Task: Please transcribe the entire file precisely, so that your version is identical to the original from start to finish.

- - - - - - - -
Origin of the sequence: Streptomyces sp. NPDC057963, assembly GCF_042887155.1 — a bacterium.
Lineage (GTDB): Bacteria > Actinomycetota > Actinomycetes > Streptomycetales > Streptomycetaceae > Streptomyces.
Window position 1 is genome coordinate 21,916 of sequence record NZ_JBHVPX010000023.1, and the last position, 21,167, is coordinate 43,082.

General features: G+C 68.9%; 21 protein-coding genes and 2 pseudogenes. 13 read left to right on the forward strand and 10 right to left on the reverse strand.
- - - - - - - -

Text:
Origin of the sequence: Streptomyces sp. NPDC057963, assembly GCF_042887155.1 — a bacterium.
Lineage (GTDB): Bacteria > Actinomycetota > Actinomycetes > Streptomycetales > Streptomycetaceae > Streptomyces.
Window position 1 is genome coordinate 21,916 of sequence record NZ_JBHVPX010000023.1, and the last position, 21,167, is coordinate 43,082.

General features: G+C 68.9%; 21 protein-coding genes and 2 pseudogenes. 13 read left to right on the forward strand and 10 right to left on the reverse strand.